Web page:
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Fed proposing rules for foreign banks' US units

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MARCY GORDON | December 14, 2012 04:35 PM EST | AP

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WASHINGTON — The Federal Reserve is proposing that large foreign banks keep a bigger financial cushion against unexpected losses for their U.S. affiliates.

The Fed governors, including Fed Chairman Ben Bernanke, voted 7-0 at a public meeting Friday to propose the rules. They are aimed at preventing another financial crisis. The rules were mandated by the 2010 financial overhaul and would apply to those foreign banks with $50 billion in worldwide assets that operate in the United States.

That means their U.S. affiliates would be subjected to the same capital reserve requirements as U.S. banks. The U.S. operations would have to take the form of a bank holding company, putting them under the Fed's oversight.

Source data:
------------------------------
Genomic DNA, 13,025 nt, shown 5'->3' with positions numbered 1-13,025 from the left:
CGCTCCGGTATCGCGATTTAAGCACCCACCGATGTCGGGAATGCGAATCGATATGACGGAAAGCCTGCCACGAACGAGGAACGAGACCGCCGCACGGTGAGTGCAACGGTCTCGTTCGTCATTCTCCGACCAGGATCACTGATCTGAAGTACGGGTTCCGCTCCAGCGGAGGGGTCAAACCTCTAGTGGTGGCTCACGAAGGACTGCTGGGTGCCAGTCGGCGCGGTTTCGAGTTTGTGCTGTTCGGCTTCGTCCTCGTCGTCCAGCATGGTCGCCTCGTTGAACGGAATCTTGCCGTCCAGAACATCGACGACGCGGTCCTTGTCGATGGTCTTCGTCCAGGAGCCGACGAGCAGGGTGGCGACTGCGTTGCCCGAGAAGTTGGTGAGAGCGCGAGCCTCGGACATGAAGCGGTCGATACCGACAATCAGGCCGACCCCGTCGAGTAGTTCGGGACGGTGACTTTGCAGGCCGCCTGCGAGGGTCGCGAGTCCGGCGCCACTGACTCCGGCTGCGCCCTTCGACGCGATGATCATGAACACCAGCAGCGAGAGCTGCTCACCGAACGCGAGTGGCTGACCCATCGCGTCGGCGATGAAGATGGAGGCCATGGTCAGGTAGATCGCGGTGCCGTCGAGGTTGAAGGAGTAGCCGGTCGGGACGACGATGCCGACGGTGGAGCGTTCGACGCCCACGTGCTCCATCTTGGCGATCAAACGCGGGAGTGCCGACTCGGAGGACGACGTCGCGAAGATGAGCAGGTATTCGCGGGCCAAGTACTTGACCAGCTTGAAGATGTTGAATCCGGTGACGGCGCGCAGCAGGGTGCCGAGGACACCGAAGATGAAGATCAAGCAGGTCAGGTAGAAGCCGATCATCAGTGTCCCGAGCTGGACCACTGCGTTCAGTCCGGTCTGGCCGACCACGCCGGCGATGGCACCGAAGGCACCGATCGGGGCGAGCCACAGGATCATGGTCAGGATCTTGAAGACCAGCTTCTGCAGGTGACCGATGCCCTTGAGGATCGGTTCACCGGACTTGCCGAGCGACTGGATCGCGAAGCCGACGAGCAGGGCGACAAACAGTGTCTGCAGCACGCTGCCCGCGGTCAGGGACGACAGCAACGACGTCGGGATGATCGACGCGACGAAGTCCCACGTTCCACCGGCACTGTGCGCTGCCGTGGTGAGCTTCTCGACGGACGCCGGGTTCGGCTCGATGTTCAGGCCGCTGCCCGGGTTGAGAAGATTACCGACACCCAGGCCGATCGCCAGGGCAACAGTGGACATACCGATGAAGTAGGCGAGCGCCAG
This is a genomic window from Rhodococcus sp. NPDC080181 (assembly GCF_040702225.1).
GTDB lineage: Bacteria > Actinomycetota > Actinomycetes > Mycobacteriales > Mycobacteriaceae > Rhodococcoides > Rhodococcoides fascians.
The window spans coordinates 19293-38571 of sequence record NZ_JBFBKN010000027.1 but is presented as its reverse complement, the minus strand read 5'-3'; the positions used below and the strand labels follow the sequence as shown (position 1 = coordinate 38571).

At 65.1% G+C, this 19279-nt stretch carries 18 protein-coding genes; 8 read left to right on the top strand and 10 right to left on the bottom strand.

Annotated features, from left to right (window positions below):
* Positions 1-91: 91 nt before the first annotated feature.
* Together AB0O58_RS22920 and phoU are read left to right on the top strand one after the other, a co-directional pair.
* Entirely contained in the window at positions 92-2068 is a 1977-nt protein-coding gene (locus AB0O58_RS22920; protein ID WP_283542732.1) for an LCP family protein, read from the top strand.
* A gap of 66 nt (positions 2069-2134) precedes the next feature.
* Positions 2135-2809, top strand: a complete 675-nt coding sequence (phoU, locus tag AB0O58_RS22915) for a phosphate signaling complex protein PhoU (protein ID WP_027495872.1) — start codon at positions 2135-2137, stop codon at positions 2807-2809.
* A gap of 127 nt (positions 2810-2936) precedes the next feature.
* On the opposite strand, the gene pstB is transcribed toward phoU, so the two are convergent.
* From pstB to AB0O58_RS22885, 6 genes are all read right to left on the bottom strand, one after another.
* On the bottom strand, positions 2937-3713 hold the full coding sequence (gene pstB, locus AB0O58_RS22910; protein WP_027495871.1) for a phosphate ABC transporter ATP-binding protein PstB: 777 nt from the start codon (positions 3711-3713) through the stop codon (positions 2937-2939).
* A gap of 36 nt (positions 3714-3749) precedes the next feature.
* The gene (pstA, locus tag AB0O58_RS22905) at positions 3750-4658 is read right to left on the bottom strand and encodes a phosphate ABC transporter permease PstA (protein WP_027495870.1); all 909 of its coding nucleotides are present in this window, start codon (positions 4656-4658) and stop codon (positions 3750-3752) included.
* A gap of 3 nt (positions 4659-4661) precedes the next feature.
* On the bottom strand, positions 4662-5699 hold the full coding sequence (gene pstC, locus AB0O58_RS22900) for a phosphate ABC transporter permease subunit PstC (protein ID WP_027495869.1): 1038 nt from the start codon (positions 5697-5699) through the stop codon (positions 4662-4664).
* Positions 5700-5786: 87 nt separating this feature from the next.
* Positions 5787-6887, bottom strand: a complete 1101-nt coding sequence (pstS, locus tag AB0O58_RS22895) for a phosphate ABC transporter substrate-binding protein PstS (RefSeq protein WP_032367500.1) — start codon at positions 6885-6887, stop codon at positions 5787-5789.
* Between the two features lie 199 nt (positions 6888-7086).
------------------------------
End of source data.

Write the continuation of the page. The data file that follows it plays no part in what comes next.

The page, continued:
Bernanke said the proposal "keeps a level playing field between foreign and domestic firms" without inhibiting foreign banks from doing business in the U.S.

The rules wouldn't take effect until July 2015. The Fed estimates that about 107 foreign banks would be affected.

Rules proposed previously for U.S. banks would require them to hold capital worth at least 6 percent of the value of their assets, in line with international standards being phased in.

The Fed's proposal would apply to 23 foreign banks that have both worldwide assets and assets in the U.S. of at least $50 billion each. Banks in that category include British bank HSBC, Germany's Deutsche Bank, Canada's TD Bank and Dutch bank ING.

A less stringent level would apply to 84 foreign banks with $50 billion or more in worldwide assets but less than $50 billion in U.S. assets.

Fed Vice Chairwoman Janet Yellen asked agency staffers at the meeting whether there's a risk that many other countries could respond by imposing similar rules on U.S. banks operating abroad. Staff members said it was difficult to predict, but they believe such action on a "large scale" by other countries is unlikely.

The proposal is open to public comment for 90 days and could be formally adopted by the Fed after that.